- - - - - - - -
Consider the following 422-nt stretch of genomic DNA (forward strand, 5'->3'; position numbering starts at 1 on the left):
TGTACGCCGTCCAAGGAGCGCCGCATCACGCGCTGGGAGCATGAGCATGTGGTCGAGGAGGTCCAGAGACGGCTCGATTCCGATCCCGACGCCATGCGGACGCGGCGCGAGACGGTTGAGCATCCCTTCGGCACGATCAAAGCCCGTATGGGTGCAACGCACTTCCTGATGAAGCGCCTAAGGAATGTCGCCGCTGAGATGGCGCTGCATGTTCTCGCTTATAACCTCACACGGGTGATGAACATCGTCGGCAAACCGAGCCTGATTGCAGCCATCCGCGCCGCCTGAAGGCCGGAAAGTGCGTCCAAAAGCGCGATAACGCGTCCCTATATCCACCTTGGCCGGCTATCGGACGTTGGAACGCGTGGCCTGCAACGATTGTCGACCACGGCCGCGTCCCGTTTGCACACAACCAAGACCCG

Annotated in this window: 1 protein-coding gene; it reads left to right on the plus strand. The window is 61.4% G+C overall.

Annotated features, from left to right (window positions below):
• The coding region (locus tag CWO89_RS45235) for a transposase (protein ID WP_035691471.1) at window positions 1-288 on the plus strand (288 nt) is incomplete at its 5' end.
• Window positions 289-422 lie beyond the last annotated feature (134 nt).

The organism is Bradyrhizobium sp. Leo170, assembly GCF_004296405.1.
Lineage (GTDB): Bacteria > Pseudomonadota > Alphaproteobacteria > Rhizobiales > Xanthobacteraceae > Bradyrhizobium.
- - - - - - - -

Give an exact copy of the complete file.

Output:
Consider the following 422-nt stretch of genomic DNA (forward strand, 5'->3'; position numbering starts at 1 on the left):
TGTACGCCGTCCAAGGAGCGCCGCATCACGCGCTGGGAGCATGAGCATGTGGTCGAGGAGGTCCAGAGACGGCTCGATTCCGATCCCGACGCCATGCGGACGCGGCGCGAGACGGTTGAGCATCCCTTCGGCACGATCAAAGCCCGTATGGGTGCAACGCACTTCCTGATGAAGCGCCTAAGGAATGTCGCCGCTGAGATGGCGCTGCATGTTCTCGCTTATAACCTCACACGGGTGATGAACATCGTCGGCAAACCGAGCCTGATTGCAGCCATCCGCGCCGCCTGAAGGCCGGAAAGTGCGTCCAAAAGCGCGATAACGCGTCCCTATATCCACCTTGGCCGGCTATCGGACGTTGGAACGCGTGGCCTGCAACGATTGTCGACCACGGCCGCGTCCCGTTTGCACACAACCAAGACCCG

Annotated in this window: 1 protein-coding gene; it reads left to right on the plus strand. The window is 61.4% G+C overall.

Annotated features, from left to right (window positions below):
• The coding region (locus tag CWO89_RS45235) for a transposase (protein ID WP_035691471.1) at window positions 1-288 on the plus strand (288 nt) is incomplete at its 5' end.
• Window positions 289-422 lie beyond the last annotated feature (134 nt).

The organism is Bradyrhizobium sp. Leo170, assembly GCF_004296405.1.
Lineage (GTDB): Bacteria > Pseudomonadota > Alphaproteobacteria > Rhizobiales > Xanthobacteraceae > Bradyrhizobium.